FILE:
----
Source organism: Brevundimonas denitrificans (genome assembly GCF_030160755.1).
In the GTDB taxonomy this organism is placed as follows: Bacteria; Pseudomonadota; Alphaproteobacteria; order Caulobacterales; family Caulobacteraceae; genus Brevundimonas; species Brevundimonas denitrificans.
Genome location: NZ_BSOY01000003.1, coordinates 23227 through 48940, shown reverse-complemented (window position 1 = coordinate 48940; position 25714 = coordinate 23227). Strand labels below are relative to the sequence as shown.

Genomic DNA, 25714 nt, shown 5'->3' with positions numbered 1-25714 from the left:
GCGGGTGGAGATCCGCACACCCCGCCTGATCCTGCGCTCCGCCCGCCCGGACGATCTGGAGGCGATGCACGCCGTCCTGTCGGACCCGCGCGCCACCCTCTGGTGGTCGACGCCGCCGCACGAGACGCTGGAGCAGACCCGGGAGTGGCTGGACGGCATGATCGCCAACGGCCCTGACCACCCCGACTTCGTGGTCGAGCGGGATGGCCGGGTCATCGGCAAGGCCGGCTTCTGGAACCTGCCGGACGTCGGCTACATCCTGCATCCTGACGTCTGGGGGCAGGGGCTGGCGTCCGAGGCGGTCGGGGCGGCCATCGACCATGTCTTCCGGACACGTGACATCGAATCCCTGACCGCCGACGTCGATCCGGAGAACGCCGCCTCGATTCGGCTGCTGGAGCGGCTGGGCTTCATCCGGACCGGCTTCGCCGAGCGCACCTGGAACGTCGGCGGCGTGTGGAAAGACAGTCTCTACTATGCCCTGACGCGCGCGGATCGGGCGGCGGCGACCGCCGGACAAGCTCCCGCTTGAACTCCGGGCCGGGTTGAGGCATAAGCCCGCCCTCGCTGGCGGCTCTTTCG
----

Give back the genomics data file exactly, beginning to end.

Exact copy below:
Source organism: Brevundimonas denitrificans (genome assembly GCF_030160755.1).
In the GTDB taxonomy this organism is placed as follows: Bacteria; Pseudomonadota; Alphaproteobacteria; order Caulobacterales; family Caulobacteraceae; genus Brevundimonas; species Brevundimonas denitrificans.
Genome location: NZ_BSOY01000003.1, coordinates 23227 through 48940, shown reverse-complemented (window position 1 = coordinate 48940; position 25714 = coordinate 23227). Strand labels below are relative to the sequence as shown.

Genomic DNA, 25714 nt, shown 5'->3' with positions numbered 1-25714 from the left:
GCGGGTGGAGATCCGCACACCCCGCCTGATCCTGCGCTCCGCCCGCCCGGACGATCTGGAGGCGATGCACGCCGTCCTGTCGGACCCGCGCGCCACCCTCTGGTGGTCGACGCCGCCGCACGAGACGCTGGAGCAGACCCGGGAGTGGCTGGACGGCATGATCGCCAACGGCCCTGACCACCCCGACTTCGTGGTCGAGCGGGATGGCCGGGTCATCGGCAAGGCCGGCTTCTGGAACCTGCCGGACGTCGGCTACATCCTGCATCCTGACGTCTGGGGGCAGGGGCTGGCGTCCGAGGCGGTCGGGGCGGCCATCGACCATGTCTTCCGGACACGTGACATCGAATCCCTGACCGCCGACGTCGATCCGGAGAACGCCGCCTCGATTCGGCTGCTGGAGCGGCTGGGCTTCATCCGGACCGGCTTCGCCGAGCGCACCTGGAACGTCGGCGGCGTGTGGAAAGACAGTCTCTACTATGCCCTGACGCGCGCGGATCGGGCGGCGGCGACCGCCGGACAAGCTCCCGCTTGAACTCCGGGCCGGGTTGAGGCATAAGCCCGCCCTCGCTGGCGGCTCTTTCG